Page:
By Walter Pincus
Monday, February 2, 2009
Defense Secretary Robert M. Gates has formally adopted the concept that national security planning and budgeting cannot be done by the Pentagon alone, according to the Defense Department's newly released Quadrennial Roles and Missions Review Report.
"The Department supports institutionalizing whole-of-government approaches to addressing national security challenges," the document says, adding, "The desired end state is for U.S. Government national security partners to develop plans and conduct operations from a shared perspective."
This approach reflects recommendations made last year by the Project on National Security Reform, which had among its leadership President Obama's new national security adviser, James L. Jones, and Director of National Intelligence Dennis C. Blair.
Among the steps needed to be taken in this more holistic approach, according to the new Pentagon document, is publication of "an authoritative national-level strategic guidance document that addresses interagency roles and responsibilities, and resolves seam issues between agencies," meaning issues that overlap.
The document also recognizes the need for putting together an annual budget that shows a whole-of-government approach to national security programs along with the traditional department-by-department approach. Both ideas were also among the recommendations from the Project on National Security Reform.
The Pentagon document recognizes that there already are interagency groups that work when needed to plan unified actions on national security problems. But it calls for establishing a more permanent framework that includes "commonly understood strategic concepts, operational principles, relationships between agencies, and roles and responsibilities."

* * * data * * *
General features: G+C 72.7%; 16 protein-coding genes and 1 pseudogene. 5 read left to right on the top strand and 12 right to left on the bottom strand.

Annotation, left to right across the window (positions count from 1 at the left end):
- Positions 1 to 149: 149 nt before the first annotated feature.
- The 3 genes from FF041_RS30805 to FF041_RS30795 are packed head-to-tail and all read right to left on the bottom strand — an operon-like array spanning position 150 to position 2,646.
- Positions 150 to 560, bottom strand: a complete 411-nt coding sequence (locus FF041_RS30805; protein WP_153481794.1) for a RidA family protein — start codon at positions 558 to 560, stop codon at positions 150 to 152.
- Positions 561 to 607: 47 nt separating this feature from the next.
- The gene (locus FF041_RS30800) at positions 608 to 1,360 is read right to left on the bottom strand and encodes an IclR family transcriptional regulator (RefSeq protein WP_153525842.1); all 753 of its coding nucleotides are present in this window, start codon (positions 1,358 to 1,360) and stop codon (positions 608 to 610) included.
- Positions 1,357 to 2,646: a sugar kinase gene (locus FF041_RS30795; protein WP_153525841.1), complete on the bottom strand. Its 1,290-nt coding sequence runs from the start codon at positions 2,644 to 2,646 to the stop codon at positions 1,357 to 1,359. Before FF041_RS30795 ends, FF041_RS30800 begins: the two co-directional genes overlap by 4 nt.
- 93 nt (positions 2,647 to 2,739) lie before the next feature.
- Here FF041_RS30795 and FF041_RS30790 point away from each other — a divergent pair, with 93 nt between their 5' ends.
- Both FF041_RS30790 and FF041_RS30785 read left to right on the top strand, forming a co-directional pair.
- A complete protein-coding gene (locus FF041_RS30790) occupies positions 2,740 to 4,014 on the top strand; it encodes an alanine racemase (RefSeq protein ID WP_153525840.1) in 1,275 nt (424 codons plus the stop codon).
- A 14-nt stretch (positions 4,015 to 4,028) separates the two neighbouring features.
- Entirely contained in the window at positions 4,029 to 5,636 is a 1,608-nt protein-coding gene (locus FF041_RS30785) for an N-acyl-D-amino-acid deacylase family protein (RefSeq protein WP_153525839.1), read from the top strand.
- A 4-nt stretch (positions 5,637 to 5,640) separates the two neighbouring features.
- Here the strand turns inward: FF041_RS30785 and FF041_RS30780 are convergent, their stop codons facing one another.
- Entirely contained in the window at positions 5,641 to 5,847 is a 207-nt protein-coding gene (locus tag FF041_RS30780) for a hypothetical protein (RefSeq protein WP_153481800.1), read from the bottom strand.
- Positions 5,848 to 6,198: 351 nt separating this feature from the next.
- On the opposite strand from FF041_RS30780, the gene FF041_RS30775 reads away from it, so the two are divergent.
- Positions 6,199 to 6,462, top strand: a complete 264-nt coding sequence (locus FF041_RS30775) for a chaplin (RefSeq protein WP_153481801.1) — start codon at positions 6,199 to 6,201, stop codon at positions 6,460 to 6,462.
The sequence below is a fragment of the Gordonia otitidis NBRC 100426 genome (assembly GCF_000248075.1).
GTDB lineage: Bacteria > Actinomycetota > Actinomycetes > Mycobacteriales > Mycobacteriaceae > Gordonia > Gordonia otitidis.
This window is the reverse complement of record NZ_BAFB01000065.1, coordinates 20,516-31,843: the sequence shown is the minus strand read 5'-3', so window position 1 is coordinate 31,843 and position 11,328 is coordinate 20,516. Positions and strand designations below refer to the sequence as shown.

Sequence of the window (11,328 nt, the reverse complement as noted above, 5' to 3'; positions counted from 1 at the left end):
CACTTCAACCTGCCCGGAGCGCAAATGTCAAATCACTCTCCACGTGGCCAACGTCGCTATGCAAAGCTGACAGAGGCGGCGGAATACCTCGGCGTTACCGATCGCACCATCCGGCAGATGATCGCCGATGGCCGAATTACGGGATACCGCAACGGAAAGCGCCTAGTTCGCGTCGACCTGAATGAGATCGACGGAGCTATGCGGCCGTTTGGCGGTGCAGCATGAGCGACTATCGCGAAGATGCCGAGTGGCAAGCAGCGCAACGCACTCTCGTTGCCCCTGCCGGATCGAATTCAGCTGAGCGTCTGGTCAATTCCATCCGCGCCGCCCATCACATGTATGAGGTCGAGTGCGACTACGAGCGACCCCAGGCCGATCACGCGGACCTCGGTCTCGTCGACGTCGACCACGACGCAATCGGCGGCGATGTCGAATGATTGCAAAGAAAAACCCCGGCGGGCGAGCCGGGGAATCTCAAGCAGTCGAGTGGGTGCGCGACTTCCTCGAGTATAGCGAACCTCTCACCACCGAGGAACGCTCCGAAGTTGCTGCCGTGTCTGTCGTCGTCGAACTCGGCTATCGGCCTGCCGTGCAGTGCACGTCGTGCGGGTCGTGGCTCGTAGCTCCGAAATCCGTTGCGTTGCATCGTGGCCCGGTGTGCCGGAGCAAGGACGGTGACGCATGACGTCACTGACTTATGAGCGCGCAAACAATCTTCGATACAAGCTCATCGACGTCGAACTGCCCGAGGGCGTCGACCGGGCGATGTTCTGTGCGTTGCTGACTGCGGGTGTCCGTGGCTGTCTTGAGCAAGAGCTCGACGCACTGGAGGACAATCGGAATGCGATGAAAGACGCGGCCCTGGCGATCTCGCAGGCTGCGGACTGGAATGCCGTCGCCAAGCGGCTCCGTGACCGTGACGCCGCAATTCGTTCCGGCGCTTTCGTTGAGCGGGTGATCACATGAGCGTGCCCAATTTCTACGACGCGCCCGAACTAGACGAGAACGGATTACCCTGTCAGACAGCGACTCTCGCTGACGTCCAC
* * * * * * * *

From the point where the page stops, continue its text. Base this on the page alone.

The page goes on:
One example of existing informal cooperation, according to the Pentagon, is taking place in Iraq and Afghanistan. "We are committed to using our operational and informational activities and strategic communication processes in support of the Department of State's broader public diplomacy efforts," the document says. But it talks of expanding that partnership to "better enable the U.S. Government to engage foreign audiences holistically and with unity of effort."
Without specifically mentioning the problems experienced in Iraq and Afghanistan, it said the new approach would include establishing "how to best coordinate and synchronize efforts as well as transition between military-led and civilian-led activities during operations."
For instance, the Pentagon document proposes "establishing a formal forum for collaborating with other elements of the U.S. Government on Joint Operating Concepts." This group would set responsibilities "across the whole-of-government, such as border security, disaster relief operations abroad, and domestic counterterrorism security programs, among other shared security challenges."